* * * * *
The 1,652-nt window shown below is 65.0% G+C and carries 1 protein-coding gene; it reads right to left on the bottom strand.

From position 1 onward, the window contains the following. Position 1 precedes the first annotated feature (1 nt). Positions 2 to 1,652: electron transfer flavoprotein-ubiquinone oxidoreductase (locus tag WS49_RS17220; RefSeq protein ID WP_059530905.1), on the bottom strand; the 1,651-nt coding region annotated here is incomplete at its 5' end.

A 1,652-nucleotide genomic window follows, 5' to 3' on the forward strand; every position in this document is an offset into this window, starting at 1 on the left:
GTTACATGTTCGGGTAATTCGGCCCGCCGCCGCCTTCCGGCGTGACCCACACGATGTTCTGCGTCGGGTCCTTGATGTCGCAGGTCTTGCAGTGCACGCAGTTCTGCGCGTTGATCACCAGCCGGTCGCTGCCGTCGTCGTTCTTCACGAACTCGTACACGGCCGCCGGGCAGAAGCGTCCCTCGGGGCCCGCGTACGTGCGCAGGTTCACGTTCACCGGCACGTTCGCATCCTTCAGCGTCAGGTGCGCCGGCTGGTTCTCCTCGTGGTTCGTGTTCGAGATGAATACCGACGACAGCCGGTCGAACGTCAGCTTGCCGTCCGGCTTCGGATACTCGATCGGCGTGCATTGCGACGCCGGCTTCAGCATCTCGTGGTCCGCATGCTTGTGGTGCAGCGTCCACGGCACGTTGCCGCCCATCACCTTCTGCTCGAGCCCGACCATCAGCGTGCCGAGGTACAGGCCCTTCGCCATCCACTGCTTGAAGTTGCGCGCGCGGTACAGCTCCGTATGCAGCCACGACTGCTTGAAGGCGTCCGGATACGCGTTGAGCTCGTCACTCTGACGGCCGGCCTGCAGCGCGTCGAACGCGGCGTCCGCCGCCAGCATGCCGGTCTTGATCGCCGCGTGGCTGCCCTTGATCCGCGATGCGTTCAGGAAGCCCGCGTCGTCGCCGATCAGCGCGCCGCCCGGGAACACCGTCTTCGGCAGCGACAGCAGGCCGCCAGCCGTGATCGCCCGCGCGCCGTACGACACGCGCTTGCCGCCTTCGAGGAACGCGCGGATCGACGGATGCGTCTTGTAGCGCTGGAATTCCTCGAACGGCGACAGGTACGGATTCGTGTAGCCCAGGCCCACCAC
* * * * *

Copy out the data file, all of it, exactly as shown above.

The 1,652-nt window shown below is 65.0% G+C and carries 1 protein-coding gene; it reads right to left on the bottom strand.

From position 1 onward, the window contains the following. Position 1 precedes the first annotated feature (1 nt). Positions 2 to 1,652: electron transfer flavoprotein-ubiquinone oxidoreductase (locus tag WS49_RS17220; RefSeq protein ID WP_059530905.1), on the bottom strand; the 1,651-nt coding region annotated here is incomplete at its 5' end.

A 1,652-nucleotide genomic window follows, 5' to 3' on the forward strand; every position in this document is an offset into this window, starting at 1 on the left:
GTTACATGTTCGGGTAATTCGGCCCGCCGCCGCCTTCCGGCGTGACCCACACGATGTTCTGCGTCGGGTCCTTGATGTCGCAGGTCTTGCAGTGCACGCAGTTCTGCGCGTTGATCACCAGCCGGTCGCTGCCGTCGTCGTTCTTCACGAACTCGTACACGGCCGCCGGGCAGAAGCGTCCCTCGGGGCCCGCGTACGTGCGCAGGTTCACGTTCACCGGCACGTTCGCATCCTTCAGCGTCAGGTGCGCCGGCTGGTTCTCCTCGTGGTTCGTGTTCGAGATGAATACCGACGACAGCCGGTCGAACGTCAGCTTGCCGTCCGGCTTCGGATACTCGATCGGCGTGCATTGCGACGCCGGCTTCAGCATCTCGTGGTCCGCATGCTTGTGGTGCAGCGTCCACGGCACGTTGCCGCCCATCACCTTCTGCTCGAGCCCGACCATCAGCGTGCCGAGGTACAGGCCCTTCGCCATCCACTGCTTGAAGTTGCGCGCGCGGTACAGCTCCGTATGCAGCCACGACTGCTTGAAGGCGTCCGGATACGCGTTGAGCTCGTCACTCTGACGGCCGGCCTGCAGCGCGTCGAACGCGGCGTCCGCCGCCAGCATGCCGGTCTTGATCGCCGCGTGGCTGCCCTTGATCCGCGATGCGTTCAGGAAGCCCGCGTCGTCGCCGATCAGCGCGCCGCCCGGGAACACCGTCTTCGGCAGCGACAGCAGGCCGCCAGCCGTGATCGCCCGCGCGCCGTACGACACGCGCTTGCCGCCTTCGAGGAACGCGCGGATCGACGGATGCGTCTTGTAGCGCTGGAATTCCTCGAACGGCGACAGGTACGGATTCGTGTAGCCCAGGCCCACCAC